By Frank Moher
It takes a village to rehabilitate a criminal, and I’m afraid we’ve all been failing Conrad Black. His chief enabler is The National Post, for which I have been known to write myself. The Post has given Prisoner #18330-424 a column, thus allowing him to maintain the delusion that he remains a man of position, and to reiterate his belief that he has done nothing wrong. I doubt that many of his readers are persuaded, but, as any cognitive therapist will tell you, constantly repeating distorted thoughts to oneself is a sure recipe for lunacy.
In his latest missive from Coleman correctional facility, Prisoner #18330-424 begins with a few self-deprecating remarks about his circumstance, which suggests there is hope for him yet. At least I think he does; I had supposed for awhile that writing for a newspaper was forcing concision and lucidity upon his prose, in a way that his seigneurial contributions to old Saturday Night magazine never did, but now I’m not so sure. “I am also prepared to commit the moral authority gained by my present residential perspective in an authentic laboratory of the American Dream,” he writes, “both of the Jeffersonian call to the pursuit of happiness, and of the constitutional right to the blessings of liberty.” Wait, is he actually saying that being a victim of prosecutors, judges, juries, et al. confers upon him greater moral authority? Who knows?
Regardless, he later uses the article to offer some stock tips: “I put in a buy order last week for some shares in Bank of America, Brookfield, General Electric and News Corporation — whose chairman, my dear friend Rupert Murdoch, demonstrated” oh never mind. It’s unclear how Mr. Black, in using the Post to promote these stocks, is different from fraudsters who use the internet to inflate the worth of penny stocks. This raises the possibility that, far from being rehabilitated, the prisoner is continuing to conduct criminal activities from his 9×8 foot living space.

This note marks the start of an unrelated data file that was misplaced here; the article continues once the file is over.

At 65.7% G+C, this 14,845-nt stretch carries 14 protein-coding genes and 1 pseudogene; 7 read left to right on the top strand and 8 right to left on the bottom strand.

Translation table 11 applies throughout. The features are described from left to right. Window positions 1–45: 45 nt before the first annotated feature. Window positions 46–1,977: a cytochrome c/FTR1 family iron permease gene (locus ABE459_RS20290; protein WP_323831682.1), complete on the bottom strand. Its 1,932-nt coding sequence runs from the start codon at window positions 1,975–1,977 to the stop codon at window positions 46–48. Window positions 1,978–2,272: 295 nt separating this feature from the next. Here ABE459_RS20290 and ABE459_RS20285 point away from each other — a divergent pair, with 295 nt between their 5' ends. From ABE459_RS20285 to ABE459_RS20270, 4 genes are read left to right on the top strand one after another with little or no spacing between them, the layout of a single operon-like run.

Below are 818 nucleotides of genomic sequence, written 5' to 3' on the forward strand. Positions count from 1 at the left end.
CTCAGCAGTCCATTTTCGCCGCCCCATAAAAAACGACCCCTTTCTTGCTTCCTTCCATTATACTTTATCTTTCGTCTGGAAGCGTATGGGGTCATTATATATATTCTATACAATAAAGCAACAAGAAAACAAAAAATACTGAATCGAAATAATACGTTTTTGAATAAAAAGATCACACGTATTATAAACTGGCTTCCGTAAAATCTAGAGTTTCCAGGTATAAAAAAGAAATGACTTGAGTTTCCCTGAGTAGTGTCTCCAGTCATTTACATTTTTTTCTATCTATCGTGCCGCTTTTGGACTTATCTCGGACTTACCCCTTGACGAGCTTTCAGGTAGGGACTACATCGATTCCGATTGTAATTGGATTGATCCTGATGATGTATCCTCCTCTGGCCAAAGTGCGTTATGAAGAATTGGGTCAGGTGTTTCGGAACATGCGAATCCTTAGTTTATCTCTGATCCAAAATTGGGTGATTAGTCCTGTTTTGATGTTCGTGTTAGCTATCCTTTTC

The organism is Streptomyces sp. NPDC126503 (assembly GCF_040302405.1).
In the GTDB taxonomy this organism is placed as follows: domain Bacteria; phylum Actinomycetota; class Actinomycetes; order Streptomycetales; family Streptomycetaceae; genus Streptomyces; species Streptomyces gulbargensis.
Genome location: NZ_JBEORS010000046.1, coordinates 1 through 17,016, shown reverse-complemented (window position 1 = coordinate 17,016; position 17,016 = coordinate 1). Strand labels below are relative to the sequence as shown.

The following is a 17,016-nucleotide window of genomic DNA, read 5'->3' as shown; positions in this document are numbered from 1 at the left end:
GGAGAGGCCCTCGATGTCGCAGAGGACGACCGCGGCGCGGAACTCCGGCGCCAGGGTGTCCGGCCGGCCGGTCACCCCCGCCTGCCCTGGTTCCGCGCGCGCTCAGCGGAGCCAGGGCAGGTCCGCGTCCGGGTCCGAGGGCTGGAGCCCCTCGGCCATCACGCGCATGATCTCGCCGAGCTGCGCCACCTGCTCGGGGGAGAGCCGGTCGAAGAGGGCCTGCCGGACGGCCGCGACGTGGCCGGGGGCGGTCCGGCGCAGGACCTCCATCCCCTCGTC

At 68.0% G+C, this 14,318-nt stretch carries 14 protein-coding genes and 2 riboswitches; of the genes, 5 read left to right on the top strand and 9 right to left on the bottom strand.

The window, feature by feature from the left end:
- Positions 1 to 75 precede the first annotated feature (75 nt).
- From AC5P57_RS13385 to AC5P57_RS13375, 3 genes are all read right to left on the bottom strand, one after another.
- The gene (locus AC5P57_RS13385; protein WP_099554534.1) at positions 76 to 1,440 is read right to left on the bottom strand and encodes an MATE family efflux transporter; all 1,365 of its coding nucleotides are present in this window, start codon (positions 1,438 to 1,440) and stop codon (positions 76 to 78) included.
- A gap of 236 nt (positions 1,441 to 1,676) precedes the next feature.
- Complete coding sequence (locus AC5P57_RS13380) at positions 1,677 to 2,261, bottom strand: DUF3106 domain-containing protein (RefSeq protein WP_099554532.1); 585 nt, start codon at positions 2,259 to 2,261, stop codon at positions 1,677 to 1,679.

He is not aided in his recovery by the “large number of readers and followers of these events” from whom he claims to receive regular “encouragement.” I’d discount his claim, except that many of these supporters are present in the comments section following his column. Some share his prose style — “A corrupt judicial system has as its first line of defence the suppression of all due process of an illuminatory and reform nature” — some his difficulty with the proper use of a semi-colon: “Wonderful to read Lord Blacks [sic] commentary; from history to today’s difficulties.” All are doing him a disservice. They are joined by such prominent co-dependents as Mark Steyn and Barbara Amiel, who you’d think would have an interest in hastening the prisoner’s return to society.
Will Baron Black of Coleman eventually face a parole board? (I confess to being less knowledgeable about the prison system than he.) If so, someone should remind him that a show of remorse and acknowledgment of misdoing is usually a necessary condition of early release. Meantime, I beg my sometime bosses at the Post to help this man by taking his column away. Perhaps, if you really feel obliged to employ him, because he started the paper or whatever, he could review new DVD releases or live blog episodes of “Lost.” Anything to end his filibustering for the defence. And if you’ve really become attached to this Dispatches from the Big House idea (it does have a certain frisson to it — kind of like having Jean Genet write for you), well, Phil Spector is now available. He knows a lot about music. And he’s so bat-shit crazy, he’ll probably never be rehabilitated.